Investigators in Colorado are stumped after dozens of cattle inexplicably dropped dead in a remote corner of the state, The Guardian reported.
About 40 cows and calves were found dead in northwest Colorado in the past two months. Initially, wolves were blamed for the deaths, but Colorado parks and wildlife (CPW) officials have since said that only five of the deceased cattle showed wolf-related injuries. Now, investigators are focusing on whether or not the cows could have been infected with a deadly bacteria, but postmortems revealed no evidence of that.
“We’re scratching our heads a little bit. We don’t know exactly what has occurred up there,” Travis Black, CPW north-west region manager, said.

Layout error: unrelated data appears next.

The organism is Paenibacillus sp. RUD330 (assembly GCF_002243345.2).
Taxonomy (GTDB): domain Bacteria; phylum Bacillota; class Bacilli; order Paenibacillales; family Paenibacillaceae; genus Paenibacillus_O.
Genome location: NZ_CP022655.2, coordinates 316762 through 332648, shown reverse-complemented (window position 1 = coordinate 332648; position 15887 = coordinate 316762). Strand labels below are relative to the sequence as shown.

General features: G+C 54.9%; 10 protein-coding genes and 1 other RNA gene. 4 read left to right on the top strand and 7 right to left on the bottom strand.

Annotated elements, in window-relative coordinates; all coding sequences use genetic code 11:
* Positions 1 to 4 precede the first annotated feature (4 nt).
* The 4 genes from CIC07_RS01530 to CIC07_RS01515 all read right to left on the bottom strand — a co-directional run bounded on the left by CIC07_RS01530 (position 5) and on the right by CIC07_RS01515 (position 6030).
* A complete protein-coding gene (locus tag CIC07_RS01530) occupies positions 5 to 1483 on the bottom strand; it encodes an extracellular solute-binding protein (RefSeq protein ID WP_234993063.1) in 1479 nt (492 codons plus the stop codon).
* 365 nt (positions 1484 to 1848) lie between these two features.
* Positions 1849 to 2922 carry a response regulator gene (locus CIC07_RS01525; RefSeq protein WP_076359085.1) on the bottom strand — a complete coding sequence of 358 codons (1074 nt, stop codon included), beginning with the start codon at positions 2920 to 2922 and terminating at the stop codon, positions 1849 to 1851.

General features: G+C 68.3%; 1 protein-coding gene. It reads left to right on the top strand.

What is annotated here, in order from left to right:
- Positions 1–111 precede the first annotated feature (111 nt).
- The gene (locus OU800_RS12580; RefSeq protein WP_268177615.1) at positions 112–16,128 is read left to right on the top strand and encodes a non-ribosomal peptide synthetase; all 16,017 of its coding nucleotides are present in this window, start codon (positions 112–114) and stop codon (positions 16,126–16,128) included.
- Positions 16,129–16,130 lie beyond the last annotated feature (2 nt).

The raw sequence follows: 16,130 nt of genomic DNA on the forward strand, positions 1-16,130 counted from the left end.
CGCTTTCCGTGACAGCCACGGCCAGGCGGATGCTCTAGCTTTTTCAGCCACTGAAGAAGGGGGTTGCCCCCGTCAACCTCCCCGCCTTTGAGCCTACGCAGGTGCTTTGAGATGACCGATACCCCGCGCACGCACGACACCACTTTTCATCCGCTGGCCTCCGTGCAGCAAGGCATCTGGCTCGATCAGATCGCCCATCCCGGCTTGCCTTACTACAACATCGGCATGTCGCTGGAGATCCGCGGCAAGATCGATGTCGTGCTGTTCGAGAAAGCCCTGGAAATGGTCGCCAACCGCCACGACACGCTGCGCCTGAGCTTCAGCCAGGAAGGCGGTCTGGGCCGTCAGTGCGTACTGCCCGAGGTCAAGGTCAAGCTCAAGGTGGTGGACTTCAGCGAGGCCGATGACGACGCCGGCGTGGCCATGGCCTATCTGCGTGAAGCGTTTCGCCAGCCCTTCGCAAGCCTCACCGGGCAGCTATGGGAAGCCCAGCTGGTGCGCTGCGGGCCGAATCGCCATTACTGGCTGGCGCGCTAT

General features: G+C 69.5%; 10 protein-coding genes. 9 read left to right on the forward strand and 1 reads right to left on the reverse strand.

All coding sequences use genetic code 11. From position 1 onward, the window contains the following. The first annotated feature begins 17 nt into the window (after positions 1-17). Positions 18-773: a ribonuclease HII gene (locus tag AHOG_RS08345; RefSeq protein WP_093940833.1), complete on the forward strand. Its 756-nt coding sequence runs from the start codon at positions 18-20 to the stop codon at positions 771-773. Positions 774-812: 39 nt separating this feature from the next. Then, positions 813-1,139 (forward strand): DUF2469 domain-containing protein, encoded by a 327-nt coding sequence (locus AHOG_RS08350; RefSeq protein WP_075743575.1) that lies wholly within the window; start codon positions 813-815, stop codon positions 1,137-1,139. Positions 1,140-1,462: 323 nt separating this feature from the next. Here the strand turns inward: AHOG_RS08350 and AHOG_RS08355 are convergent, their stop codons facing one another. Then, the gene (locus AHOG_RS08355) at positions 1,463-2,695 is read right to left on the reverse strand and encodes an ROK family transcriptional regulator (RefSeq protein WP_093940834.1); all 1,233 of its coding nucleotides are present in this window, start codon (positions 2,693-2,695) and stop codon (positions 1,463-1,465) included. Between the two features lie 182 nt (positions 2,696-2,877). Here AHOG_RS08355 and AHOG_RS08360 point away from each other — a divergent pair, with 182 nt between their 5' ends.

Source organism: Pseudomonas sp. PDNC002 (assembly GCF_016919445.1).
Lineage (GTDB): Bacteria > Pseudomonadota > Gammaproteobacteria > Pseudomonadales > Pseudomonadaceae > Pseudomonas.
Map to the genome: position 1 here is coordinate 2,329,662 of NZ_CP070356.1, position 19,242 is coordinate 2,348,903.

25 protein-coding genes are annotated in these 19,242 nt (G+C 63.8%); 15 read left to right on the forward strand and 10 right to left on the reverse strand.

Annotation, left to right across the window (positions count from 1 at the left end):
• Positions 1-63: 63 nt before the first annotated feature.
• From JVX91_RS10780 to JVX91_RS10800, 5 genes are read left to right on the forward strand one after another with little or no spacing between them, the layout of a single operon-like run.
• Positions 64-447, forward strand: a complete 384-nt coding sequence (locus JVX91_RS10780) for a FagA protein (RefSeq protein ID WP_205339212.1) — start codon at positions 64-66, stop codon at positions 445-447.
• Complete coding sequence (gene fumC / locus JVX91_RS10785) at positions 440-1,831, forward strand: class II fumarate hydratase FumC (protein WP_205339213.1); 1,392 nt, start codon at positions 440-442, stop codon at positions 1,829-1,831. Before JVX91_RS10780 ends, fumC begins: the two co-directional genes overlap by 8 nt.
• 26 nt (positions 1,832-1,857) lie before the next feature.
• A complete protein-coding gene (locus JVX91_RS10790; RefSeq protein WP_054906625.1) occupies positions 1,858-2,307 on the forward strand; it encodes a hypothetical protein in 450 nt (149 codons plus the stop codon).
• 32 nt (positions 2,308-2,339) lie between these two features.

Investigators even reportedly used sophisticated technology to determine in wolves were even present in the area. They used trail cameras and manned flights, but after everything, they found no evidence of wolves in the area.
“That doesn’t mean they’re not there. Sometimes wolves can be difficult to locate,” Black said.
Black has said that the investigation will continue but admitted that it might take some time.
Many have suggested that it could be due to listeriosis, a bacterial disease that is also commonly referred to as ‘circling disease.’ The disease can cause a lack of appetite, depression, and loss of coordination in sheep. However, the disease is usually fatal and causes death within two days, which doesn’t explain why the sheep continued to do this for so long.